Ryan’s cups are on view in our juried exhibition “The Cup, The Mug: A National Juried Exhibition of Drinking Vessels”.
“Ryan Caldwell received his Bachelor of Fine Arts degree with emphasis in Ceramics and Sculpture from Washburn University. Ryan was awarded the Charles A. and Margaret Pollak Art Purchase Award in 2015 from Washburn University Art Department. He has been juried into shows at Mulvane Museum of Art for five consecutive years, and multiple national shows around the country. He has received awards for his work such as second place in a juried show at the Topeka art guild, the “out of the box” purchase award, and a honorable mention equipment award at the KC clay guild tea bowl national. His work is in art collections small and large. Including The Mulvane Art Museums permeant collection. He currently lives and works in Topeka, Kansas.”
Throughout the past 5 years of making utilitarian work alongside sculptural ceramics my process has evolved and incorporated new elements and techniques. I would like to guide you through the creation of my tea bowls and other drinking vessels.
I use Aardvark’s Cone 10 porcelain in conjunction with a fine white casting slip from Crane Yard Clay in Kansas City. The techniques I use are pinch/coil within plaster molds to create uniformity in size and shape. This video shows me using this technique for a larger mug form.
After I create the body of the form, it is set aside to set up. Then, I hand carve a foot using one of my favorite tools, an old cheese cutter. Once these have reached the leather hard stage I use Amaco Velvet Underglazes to paint the bottoms with bright eye catching color. Doing so brings interest to a part of the piece that is most of the time ignored.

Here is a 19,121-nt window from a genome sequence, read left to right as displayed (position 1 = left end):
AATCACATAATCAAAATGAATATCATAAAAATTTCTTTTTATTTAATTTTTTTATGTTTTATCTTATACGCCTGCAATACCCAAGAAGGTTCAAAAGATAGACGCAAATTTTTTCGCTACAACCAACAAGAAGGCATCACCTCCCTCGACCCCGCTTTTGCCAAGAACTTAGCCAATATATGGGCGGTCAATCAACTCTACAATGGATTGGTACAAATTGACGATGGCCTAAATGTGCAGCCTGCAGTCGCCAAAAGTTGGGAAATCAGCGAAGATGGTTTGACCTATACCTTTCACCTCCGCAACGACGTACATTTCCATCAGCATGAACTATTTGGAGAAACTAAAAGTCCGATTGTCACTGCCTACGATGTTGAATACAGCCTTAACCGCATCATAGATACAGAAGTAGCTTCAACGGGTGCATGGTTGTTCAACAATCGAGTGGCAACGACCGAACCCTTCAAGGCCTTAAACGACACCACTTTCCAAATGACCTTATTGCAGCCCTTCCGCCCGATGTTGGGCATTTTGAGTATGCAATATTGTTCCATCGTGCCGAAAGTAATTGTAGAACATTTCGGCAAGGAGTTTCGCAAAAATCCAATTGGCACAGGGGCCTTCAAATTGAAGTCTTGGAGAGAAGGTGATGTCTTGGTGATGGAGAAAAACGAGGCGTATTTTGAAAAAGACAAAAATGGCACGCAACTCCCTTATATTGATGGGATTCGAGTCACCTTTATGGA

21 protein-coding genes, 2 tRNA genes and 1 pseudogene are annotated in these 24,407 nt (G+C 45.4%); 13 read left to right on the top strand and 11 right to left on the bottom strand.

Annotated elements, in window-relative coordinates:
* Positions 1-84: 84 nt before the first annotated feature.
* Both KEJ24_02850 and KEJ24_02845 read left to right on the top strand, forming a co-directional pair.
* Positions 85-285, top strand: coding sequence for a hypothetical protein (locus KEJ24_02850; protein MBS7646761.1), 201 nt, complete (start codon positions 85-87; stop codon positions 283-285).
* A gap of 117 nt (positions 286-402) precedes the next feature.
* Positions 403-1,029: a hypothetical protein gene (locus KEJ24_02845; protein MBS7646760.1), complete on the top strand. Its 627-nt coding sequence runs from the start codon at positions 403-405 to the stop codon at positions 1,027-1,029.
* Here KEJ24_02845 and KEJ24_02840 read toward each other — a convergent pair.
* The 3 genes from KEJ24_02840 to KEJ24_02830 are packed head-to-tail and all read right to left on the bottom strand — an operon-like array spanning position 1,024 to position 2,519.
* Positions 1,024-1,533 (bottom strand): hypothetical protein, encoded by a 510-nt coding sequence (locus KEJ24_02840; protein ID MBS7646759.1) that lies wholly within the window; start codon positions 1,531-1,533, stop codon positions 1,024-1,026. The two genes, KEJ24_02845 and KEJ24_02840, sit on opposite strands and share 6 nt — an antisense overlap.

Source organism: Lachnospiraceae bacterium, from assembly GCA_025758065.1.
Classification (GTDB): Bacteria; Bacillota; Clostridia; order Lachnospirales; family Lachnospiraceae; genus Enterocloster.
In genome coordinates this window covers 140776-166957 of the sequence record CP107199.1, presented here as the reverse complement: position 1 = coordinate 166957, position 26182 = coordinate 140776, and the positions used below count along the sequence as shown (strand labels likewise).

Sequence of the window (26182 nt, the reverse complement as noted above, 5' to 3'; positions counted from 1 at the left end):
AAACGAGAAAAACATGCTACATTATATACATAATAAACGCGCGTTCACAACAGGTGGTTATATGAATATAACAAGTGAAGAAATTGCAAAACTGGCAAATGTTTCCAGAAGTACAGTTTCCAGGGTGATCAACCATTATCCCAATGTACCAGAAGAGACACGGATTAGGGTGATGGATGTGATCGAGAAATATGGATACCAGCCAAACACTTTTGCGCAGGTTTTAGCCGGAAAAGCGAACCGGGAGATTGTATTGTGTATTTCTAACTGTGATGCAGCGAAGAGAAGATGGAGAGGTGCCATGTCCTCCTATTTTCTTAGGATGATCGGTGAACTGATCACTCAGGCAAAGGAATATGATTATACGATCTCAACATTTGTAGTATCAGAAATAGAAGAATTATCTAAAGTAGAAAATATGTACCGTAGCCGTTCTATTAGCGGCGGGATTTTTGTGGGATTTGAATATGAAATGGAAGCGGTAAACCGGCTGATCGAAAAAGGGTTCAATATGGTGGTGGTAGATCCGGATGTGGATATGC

When the underglaze is fully dry I coat the inside and outside with a super white casting slip.
After they are fired to a cone 08 bisque I use a stencil to draw on circle patterns with a pencil.
These circles are then glazed with a brush and waxed overtop. This allows me to dip the pieces into glaze without destroying the pattern created.
The glazing of these forms can range from simplistic to very gestural and loose. I combine store bought Amaco celadons with my own formulated glazes. These are then fired in a Skutt kiln to cone 6 oxidation. For a final bit of elegance I apply Duncan bright gold luster to the rim. This is done with a heavy application so that it flows over the edges created beautiful golden drips.
These are fired to cone 018. Then cleaned, photographed and packed away for shows or storage.
This has been a glimpse into my studio practice. Thank you for letting me share my passion in life with you. If you would like to see more, please visit my website www.caldwellceramics.com. My main form of social media is Instagram. You can follow me and my work @caldwellceramics. For more information or any question please feel free to contact me. Don’t forget to always keep making, keep experimenting, and keep having fun.
Stop by Main Street Arts to see two cups by Ryan Caldwell in our current exhibition “The Cup, The Mug: A National Juried Exhibition of Drinking Vessels” (juried by ceramic artist Peter Pincus, exhibition runs through January 6th).